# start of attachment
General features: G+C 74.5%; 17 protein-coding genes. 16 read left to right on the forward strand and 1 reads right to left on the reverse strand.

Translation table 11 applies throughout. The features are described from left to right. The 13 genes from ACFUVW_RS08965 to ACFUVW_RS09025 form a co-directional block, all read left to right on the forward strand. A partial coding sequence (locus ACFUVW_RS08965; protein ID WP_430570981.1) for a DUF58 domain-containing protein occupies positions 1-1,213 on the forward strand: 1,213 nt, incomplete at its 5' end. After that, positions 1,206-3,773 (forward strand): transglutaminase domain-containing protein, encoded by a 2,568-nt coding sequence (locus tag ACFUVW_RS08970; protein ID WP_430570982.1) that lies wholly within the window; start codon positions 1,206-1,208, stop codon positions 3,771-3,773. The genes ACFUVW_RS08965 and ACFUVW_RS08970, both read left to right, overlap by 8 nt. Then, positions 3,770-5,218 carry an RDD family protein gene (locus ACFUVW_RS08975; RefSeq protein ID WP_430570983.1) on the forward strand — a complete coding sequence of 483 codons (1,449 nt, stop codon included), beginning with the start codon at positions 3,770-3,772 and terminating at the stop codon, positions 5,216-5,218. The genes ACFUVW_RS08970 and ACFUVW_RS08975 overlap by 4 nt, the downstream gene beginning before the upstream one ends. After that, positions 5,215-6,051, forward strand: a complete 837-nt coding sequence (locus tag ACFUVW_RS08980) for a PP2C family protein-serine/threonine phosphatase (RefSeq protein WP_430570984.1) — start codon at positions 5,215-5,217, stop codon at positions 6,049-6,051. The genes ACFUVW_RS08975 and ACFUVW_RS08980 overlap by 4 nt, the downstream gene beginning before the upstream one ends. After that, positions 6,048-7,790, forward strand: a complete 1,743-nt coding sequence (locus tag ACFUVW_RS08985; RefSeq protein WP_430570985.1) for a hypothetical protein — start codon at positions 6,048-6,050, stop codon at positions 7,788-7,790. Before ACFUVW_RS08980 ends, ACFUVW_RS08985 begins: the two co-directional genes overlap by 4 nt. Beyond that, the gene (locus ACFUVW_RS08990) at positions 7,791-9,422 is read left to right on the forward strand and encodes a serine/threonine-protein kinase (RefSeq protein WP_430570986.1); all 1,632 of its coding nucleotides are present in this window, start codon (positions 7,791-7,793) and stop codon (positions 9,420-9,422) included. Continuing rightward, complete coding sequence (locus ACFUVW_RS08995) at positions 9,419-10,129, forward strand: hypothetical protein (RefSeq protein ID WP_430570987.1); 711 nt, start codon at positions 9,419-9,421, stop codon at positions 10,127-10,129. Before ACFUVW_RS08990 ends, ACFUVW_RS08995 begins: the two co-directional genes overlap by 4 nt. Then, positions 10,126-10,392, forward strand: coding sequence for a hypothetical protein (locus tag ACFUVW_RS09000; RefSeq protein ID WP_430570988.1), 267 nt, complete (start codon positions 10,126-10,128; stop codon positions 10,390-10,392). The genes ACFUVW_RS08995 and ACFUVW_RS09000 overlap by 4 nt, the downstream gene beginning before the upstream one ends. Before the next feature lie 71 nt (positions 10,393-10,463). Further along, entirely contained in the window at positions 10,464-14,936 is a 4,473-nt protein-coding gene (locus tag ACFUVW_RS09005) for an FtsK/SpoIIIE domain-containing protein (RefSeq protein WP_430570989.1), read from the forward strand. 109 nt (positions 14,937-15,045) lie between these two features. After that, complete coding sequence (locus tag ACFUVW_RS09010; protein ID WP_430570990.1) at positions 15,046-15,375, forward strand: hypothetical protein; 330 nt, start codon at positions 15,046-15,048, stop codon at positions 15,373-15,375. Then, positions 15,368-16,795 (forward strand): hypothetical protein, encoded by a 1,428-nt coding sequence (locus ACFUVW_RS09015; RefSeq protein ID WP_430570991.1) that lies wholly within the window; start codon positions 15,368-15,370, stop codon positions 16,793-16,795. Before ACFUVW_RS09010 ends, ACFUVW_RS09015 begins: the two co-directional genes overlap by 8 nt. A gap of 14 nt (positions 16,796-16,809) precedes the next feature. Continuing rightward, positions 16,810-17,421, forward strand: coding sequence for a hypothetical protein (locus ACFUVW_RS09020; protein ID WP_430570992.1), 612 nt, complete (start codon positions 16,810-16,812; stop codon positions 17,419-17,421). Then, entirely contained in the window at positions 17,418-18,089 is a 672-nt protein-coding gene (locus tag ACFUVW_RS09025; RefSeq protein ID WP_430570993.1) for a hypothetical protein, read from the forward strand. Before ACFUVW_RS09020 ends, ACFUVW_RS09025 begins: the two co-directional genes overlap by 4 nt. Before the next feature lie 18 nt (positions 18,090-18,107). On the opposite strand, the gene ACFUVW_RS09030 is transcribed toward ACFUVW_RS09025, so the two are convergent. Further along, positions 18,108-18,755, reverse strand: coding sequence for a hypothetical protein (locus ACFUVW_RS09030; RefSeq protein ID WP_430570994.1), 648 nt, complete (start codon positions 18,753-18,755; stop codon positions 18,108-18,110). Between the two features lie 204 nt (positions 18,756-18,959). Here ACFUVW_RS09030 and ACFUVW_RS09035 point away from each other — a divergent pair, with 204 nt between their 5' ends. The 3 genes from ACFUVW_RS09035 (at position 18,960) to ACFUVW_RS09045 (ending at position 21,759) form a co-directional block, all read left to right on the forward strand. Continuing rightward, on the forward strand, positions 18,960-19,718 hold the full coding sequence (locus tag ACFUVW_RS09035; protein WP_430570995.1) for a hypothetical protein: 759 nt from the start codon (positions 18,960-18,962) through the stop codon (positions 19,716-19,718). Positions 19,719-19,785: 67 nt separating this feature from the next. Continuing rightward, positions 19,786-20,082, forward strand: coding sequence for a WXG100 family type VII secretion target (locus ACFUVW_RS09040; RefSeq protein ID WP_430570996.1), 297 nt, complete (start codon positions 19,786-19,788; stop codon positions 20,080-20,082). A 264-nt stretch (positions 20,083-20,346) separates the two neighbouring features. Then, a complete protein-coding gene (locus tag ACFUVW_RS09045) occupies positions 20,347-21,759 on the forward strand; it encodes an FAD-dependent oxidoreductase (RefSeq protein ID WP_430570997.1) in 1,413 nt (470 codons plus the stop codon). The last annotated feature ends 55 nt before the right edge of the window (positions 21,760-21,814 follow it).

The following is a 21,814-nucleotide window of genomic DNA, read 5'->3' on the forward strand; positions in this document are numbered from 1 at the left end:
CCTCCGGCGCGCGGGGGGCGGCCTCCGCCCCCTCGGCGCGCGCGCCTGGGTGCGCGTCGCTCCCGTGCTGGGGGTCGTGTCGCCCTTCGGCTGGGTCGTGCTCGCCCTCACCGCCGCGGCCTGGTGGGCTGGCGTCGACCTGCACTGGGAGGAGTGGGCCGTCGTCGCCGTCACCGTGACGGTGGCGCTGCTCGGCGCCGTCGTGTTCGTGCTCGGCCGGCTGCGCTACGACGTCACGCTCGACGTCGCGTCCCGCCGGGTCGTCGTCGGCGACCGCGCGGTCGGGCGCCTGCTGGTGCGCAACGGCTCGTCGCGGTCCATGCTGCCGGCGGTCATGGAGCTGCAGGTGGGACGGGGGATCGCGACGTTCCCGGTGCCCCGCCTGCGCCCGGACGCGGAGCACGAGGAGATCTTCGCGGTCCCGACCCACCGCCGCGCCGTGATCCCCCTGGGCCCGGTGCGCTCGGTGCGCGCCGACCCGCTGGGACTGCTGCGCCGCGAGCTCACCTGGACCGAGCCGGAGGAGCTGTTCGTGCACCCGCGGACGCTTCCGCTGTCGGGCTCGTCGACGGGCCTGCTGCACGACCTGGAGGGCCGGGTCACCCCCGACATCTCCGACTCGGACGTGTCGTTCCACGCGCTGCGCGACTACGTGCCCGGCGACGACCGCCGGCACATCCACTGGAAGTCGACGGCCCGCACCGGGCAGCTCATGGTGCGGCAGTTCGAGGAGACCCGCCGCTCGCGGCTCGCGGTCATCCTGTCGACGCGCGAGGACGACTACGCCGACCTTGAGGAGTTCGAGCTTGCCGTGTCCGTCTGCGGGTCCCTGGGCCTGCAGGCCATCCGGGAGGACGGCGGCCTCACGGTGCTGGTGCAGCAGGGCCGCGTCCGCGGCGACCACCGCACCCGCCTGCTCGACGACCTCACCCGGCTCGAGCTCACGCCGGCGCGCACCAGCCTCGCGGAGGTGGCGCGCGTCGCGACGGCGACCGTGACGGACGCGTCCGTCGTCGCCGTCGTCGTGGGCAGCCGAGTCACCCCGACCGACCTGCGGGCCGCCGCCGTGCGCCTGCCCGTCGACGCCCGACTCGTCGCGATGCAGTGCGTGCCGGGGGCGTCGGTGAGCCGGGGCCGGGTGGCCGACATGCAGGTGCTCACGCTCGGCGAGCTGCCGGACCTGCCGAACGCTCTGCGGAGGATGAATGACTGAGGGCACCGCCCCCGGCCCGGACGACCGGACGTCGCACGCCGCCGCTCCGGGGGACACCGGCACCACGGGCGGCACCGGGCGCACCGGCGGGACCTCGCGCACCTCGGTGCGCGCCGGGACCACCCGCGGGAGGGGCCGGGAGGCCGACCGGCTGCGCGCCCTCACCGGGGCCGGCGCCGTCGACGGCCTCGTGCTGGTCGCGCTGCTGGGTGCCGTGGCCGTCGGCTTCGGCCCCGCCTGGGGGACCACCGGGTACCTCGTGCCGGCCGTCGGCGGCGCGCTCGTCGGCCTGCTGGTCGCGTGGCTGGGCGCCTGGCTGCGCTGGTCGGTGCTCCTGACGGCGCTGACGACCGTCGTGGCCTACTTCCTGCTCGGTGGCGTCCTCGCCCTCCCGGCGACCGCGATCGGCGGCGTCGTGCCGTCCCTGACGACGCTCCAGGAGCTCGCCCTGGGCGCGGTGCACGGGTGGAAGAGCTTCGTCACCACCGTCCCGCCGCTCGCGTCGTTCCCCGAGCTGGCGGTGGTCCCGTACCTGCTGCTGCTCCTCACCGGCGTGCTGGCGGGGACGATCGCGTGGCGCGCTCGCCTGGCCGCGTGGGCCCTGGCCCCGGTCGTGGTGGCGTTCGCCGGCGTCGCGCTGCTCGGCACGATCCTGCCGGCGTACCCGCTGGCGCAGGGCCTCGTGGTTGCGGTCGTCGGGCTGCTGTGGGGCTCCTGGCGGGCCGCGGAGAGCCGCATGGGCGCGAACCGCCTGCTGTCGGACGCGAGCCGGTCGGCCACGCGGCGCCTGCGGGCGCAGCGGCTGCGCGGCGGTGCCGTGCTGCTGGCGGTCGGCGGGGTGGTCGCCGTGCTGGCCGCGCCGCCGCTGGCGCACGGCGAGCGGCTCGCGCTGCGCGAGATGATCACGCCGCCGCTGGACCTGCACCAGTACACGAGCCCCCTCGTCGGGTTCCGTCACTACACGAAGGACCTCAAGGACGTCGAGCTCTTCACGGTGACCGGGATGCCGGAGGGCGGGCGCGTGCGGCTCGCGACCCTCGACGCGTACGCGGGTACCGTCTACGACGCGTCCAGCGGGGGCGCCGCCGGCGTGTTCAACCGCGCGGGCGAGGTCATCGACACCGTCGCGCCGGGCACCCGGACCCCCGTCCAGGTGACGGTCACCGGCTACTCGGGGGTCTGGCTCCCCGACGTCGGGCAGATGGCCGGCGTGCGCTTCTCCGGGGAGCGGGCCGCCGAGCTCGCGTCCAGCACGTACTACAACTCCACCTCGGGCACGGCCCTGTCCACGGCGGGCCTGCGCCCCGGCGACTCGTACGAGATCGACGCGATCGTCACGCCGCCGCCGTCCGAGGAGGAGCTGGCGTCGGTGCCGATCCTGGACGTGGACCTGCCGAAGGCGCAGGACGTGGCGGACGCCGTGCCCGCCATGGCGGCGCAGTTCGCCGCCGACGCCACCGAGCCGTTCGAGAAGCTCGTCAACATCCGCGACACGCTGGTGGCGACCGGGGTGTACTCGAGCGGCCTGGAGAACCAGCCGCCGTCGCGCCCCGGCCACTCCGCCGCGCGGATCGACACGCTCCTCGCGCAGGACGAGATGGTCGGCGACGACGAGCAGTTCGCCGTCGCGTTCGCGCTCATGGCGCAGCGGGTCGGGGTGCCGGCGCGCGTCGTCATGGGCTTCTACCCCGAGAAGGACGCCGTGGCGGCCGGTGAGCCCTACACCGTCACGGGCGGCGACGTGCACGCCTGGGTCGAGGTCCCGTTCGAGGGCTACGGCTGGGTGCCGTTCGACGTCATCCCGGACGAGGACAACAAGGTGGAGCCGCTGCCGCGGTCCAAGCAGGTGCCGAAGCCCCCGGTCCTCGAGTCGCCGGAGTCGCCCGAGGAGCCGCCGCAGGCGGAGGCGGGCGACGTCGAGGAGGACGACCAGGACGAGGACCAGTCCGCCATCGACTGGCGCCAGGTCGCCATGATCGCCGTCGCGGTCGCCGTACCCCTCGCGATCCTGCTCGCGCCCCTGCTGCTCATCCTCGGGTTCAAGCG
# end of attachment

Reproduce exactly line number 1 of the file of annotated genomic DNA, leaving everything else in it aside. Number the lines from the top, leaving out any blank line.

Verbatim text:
General features: G+C 74.5%; 17 protein-coding genes. 16 read left to right on the forward strand and 1 reads right to left on the reverse strand.